New plans for a big European trade deal put President Barack Obama and Rep. Devin Nunes, R-Calif., on the same page, for now. Obama wants the deal covering trade and investment with the European Union. To get it, he must navigate the House of Representatives’ trade subcommittee chaired by Nunes. What happens next will test the cooperation of two men who, until now, have rarely agreed on anything.

"I’m optimistic at this point," Nunes said in an interview Wednesday. "This is an area were we can work together in a bipartisan way." Read More 

15 FEB

Ban on flea-market animal sales proposed by California lawmaker

 Puppies, kittens and other live animals could not be sold at flea markets or swap meets under legislation proposed this week by a Sacramento legislator.

Assemblyman Roger Dickinson’s measure, Assembly Bill 339, would make first offenses an infraction punishable by a fine of up to $250. If an animal suffers or is injured, however, the charge can be hiked to a misdemeanor and the fine to $1,000.

Dickinson, D-Sacramento, said that puppies, kittens, baby rabbits, turtles, exotic birds, reptiles and birds commonly are sold at swap meets and flea markets, often in close proximity and sometimes in crowded pens lacking adequate food or water. Read More 

14 FEB

NCC, broad coalition urge USDA to uphold its commitment to food safety inspection

 The National Chicken Council today, along with 37 organizations representing various aspects of animal agriculture, livestock and poultry producers, food processing and manufacturing, retail, international trade and transportation, wrote to U.S. Department of Agriculture (USDA) Secretary Tom Vilsack to express strong concerns with the possibility of furloughing the nation’s federal meat, poultry and egg products inspectors in the event sequestration goes into effect. "We understand USDA is considering implementing a sequestration plan that would result in furloughing all the Food Safety and Inspection Service’s (FSIS’s) meat, poultry and egg products inspectors for 15 days," the groups wrote.  "Because of the importance of federal inspection to the production of meat, poultry and egg products, we do not believe furloughing FSIS inspectors to be an appropriate response to sequestration within the framework of the federal meat, poultry and egg products inspection laws.  It certainly would not be in the public interest."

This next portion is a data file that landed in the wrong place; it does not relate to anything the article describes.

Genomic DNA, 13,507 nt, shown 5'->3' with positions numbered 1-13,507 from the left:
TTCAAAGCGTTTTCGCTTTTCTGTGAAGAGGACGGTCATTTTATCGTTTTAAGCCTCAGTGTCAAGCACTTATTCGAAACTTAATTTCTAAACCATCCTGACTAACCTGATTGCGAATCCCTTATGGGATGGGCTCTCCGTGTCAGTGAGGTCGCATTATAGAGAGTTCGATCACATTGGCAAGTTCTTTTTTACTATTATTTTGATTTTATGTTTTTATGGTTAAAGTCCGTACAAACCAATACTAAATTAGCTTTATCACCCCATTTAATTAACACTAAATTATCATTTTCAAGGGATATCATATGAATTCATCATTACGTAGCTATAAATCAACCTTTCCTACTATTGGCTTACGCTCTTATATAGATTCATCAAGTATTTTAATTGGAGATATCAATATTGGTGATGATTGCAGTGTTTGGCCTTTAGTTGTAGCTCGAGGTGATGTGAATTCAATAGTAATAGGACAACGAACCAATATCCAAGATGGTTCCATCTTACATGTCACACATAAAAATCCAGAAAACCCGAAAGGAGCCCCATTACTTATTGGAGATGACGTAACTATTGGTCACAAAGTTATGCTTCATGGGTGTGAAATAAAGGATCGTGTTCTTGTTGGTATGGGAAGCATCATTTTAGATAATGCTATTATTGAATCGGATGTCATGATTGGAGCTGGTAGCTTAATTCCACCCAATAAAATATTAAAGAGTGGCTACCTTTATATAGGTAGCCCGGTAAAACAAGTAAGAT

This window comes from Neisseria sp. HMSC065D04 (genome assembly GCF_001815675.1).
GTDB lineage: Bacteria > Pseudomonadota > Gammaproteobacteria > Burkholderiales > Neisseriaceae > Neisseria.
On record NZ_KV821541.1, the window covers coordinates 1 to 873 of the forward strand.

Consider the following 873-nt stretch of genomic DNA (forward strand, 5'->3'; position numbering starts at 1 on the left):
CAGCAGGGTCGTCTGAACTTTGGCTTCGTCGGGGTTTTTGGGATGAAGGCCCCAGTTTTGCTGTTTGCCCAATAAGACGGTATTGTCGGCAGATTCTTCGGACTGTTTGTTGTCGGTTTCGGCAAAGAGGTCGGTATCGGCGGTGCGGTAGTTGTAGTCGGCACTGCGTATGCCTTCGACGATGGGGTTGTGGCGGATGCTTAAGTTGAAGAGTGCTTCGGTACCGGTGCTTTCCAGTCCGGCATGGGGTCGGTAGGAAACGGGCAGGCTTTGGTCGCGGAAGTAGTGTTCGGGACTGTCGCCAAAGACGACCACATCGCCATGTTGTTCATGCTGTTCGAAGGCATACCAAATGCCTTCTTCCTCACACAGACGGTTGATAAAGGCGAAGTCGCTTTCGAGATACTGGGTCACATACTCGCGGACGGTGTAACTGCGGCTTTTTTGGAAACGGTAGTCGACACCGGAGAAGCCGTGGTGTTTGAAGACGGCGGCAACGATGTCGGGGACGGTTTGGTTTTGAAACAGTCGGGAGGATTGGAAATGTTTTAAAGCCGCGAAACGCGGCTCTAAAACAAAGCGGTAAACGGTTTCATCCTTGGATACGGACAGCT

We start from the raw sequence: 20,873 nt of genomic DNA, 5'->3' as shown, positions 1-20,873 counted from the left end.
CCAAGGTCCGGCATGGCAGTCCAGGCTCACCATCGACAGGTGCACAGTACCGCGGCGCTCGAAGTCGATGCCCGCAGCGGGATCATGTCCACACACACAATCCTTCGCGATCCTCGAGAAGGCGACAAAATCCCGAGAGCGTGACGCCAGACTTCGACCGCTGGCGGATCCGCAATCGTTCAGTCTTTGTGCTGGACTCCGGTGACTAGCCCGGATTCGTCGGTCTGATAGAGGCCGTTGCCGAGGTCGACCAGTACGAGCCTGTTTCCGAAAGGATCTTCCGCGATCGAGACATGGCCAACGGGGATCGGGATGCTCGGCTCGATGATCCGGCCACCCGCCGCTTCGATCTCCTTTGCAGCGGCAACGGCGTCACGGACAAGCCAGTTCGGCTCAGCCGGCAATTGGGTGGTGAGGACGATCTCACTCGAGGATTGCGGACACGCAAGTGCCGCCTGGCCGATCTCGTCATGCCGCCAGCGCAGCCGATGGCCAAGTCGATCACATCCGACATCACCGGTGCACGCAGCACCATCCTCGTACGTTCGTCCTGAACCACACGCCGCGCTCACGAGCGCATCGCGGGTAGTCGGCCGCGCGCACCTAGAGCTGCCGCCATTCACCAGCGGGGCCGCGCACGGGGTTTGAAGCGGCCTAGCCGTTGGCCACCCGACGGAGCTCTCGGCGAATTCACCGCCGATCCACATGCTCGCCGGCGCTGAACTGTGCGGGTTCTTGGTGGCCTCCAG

A copy of the full letter, along with a list of organizations signing it, can be viewed by clicking here. 

14 FEB

USDA food inspection threatened by automatic U.S. budget cuts

As Congressionally mandated budget cuts move closer to their Mar. 1 launch, reports are surfacing that the nation’s food inspection operations will be forced to undergo serious changes that will impact food safety and prices. A memo distributed by the White House last week indicated that the U.S. Food and Drug Administration’s Food Safety and Inspection Service will be forced to shut down operations for as long as 15 days, a finding USDA officials confirmed to Meatingplace today. The so-called sequestration would force meat processing to shut down for the period when FSIS inspectors are idled, resulting in about $10 billion in losses for the more than 6,200 plants affected.  Read More 

14 FEB

Are plant-based diets environmentally friendly?

 A nutritious diet that includes lots of fruits and vegetables might not be the greenest in its environmental impact, according to a new study from France. After analyzing the eating habits of about 2,000 French adults, and the greenhouse gas emissions generated by producing the plants, fish, meat, fowl and other ingredients, researchers concluded that widely embraced goals for the health of people and for the health of the planet are not necessarily perfectly compatible.  Read More

14 FEB

USDA broiler production forecast for 2013 increased again

The forecast for USDA’s broiler production for 2013 was increased again this month and is now expected to be 36.901 billion pounds, 495 million pounds above the department’s estimate last month, and 0.7 percent more than the slightly revised upward estimate of 36.640 billion pounds for 2012, according to the "World Agricultural Supply and Demand Estimates" report released today from the World Agricultural Outlook Board. USDA’s current broiler production estimate for 2012 at 36.640 billion pounds is 0.4 percent below the 36.803 billion pounds in 2011. Increased broiler production is likely USDA said because hatchery data point to continued expansion and slaughter weights have been increasing.  Read More